Four years ago I met 14-year-old Mary in her remote village in Chilenga, Zambia. Her story has stayed with me.
In accordance with long-held local tradition, Mary was taken away at puberty with other girls into a hut for two weeks and was taught by one of the local grandmothers how to manage periods and care for a husband. But she was taught nothing of sex education and birth control. So at a young age, she became pregnant. The father, a fellow pupil, offered to marry her -- but Mary refused as she wanted to go back to school.
When Mary told her parents she was expecting a baby they feared she would never survive. She told me she was frightened too. Many local mothers and their babies had died in childbirth. In the end, Mary was lucky. A local health worker trained by Plan was with her to ensure a safe birth.
Marie Staunton (far right) meets with Mary (centre) in Chilenga, Zambia.
Photos: Plan International / Paolo Black
Mary and her baby, Mathilda, have benefitted from a worldwide effort to reduce deaths of mothers and children, one of the Millennium Development Goals (MDGs) agreed at the UN in 2000. And progress has been remarkable; deaths of children under five have halved since 1990 and twice as many mothers now survive childbirth. More girls and boys are in school and millions more people now have access to safe drinking water. These ladder up to an unprecedented achievement followed by a concerted global effort that actually worked -- one which Canadians have contributed to, and one of which we should be proud.
But not all girls are as lucky as Mary. Pregnancy is still one of the leading causes of death of girls in developing countries between 15 and 18. Worldwide, 16,000 children under five die every day. Girls and boys are left behind because of who they are or where they live. Women and girls from ethnic minorities have fared worst, and discriminated against because of their sex and race. Girls living in towns or cities are much more likely to have access to a skilled birth attendant than young women living in remote parts. Children fleeing conflict, like that in Syria, are at even greater risk. And while more girls and boys are in schools, girls and boys still fare differently. Because she was born into a rural family, Mathilda is five times less likely to finish secondary school than a boy in the city, and 14 times less likely than a girl born in Canada.
Leaving girls behind is bad for everyone. We have learned that economic growth is a driver of sustainable development and works best if everyone is included. According to the research body the Overseas Development Institute, "if all groups had benefitted equally from growth since 2000, extreme poverty would be eliminated by 2030.The economic potential of millions of people is being wasted."
Which is why the new Sustainable Development Goals (SDGs) are all the more necessary and critical to build on the achievements of the MDGs.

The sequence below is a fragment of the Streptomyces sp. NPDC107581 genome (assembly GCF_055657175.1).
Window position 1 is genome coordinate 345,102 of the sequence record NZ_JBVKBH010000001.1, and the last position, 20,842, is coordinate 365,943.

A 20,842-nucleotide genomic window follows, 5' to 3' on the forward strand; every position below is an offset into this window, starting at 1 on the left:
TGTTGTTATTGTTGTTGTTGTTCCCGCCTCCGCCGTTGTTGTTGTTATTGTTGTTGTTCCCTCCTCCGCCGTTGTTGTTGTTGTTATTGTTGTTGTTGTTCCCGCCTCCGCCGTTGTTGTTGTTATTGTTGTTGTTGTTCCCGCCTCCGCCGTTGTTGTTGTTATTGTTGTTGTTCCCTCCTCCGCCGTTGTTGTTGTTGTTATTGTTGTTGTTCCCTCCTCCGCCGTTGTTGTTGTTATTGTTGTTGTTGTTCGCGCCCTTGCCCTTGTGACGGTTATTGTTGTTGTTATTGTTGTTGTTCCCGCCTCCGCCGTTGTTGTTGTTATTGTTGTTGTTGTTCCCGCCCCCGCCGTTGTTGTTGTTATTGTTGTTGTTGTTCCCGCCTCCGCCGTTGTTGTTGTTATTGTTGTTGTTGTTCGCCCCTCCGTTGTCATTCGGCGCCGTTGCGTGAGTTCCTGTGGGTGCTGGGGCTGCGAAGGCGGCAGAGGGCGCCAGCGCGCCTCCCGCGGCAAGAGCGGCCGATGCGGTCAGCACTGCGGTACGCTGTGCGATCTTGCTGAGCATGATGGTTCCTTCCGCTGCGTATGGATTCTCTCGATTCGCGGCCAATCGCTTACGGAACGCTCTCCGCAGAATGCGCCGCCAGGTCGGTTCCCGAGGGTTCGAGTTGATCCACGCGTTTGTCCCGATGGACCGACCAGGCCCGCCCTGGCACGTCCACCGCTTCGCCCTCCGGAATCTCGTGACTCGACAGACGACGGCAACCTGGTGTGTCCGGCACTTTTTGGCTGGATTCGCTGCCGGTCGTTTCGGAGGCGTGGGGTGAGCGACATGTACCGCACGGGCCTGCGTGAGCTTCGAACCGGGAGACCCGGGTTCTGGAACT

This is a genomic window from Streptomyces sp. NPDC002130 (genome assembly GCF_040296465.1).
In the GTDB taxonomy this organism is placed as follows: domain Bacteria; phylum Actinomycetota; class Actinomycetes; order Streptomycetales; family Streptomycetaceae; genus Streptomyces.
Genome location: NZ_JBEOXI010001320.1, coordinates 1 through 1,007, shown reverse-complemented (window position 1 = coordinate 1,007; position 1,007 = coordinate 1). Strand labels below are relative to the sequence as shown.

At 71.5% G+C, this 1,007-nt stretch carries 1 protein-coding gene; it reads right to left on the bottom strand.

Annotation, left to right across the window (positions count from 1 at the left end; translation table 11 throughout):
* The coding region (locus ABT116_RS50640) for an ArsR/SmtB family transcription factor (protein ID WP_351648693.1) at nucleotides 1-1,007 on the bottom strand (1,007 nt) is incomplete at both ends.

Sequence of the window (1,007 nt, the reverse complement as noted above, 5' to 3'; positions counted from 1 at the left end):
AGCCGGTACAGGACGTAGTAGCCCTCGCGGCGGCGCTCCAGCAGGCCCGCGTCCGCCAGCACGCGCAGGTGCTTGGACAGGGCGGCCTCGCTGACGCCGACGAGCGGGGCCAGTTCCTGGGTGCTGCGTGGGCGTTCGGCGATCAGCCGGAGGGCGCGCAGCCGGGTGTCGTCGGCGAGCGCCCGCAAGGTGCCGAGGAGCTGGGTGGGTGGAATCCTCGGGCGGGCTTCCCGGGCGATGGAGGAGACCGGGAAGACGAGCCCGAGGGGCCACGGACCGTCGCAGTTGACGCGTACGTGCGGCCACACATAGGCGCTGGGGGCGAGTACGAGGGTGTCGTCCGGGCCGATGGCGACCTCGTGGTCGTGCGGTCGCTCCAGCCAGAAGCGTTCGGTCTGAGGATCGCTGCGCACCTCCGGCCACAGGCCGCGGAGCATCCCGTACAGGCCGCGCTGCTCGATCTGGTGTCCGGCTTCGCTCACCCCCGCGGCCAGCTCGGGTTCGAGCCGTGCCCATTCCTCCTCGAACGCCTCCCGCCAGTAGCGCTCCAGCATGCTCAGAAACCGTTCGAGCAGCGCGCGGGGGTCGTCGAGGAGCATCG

This week, I will be in New York as nations of the world agree on this new set of goals
to end absolute poverty by 2030. These goals aim to leave no one behind and cover protecting our planet as well its people, supporting peace and achieving prosperity. But how do we make these ringing declarations in the green glass and marble tower of the UN come true in the hut on a smallholding where Mary and Mathilda live?
Practically we need to start doing five things straight away:
- Zero in on the hardest to reach and most vulnerable. In each country identify who is left behind for each development goal -- the villages with no health centres, the refugee children missing out on school, the girls who cannot graduate because they are forced into marriage.
- Set a target rate of progress for each of these groups.
- Collect data. The major data providers (including governments, programmes, international institutions and the private sector) need to commit now to providing data that is carefully broken down by sex and age to track progress.
- Engage young people in development and monitoring. Two out of three people in Malawi are under 25 and the demographics of other developing countries are similar. Engaging young people in development not only gives them skills but increases transparency and efficiency. In Malawi, young people were trained to use score cards to evaluate 200 education, water, health and agriculture services in their communities. The score cards gathered information on people's perceptions of services and assessed these services based on locally agreed standards of quality, efficiency and transparency. The process included monitoring teacher numbers and teacher-pupil ratios, which highlighted teacher shortages in rural areas. Local government responded by altering teacher allocations and making an action plan for resolving the other shortcomings identified by communities. In Cambodia, a survey by young people of families who could not afford to send their children to school persuaded the local commune to grant scholarships.
- Focus the attention of politicians at the global, national, and local levels to prioritize girls and boys who are most at risk and are being left behind in global progress. Globally, the Overseas Development Institute is suggesting a global summit in a few years to track progress. Canadian leadership on maternal, newborn and child health is saving lives, an example of a national effort that is moving the dial on a global challenge. And in the village of Chilenga, local political leadership has transformed Mary's opportunities. Mary was a bright pupil, but the policy at her school was not to re-admit girls who had become pregnant.
The Millennium Development Goals have already helped Mary. Let's consider these five approaches so that the new Sustainable Development Goals can ensure Mathilda is not left behind.
Marie Staunton is the Interim Chief Executive Officer of Plan International Canada.
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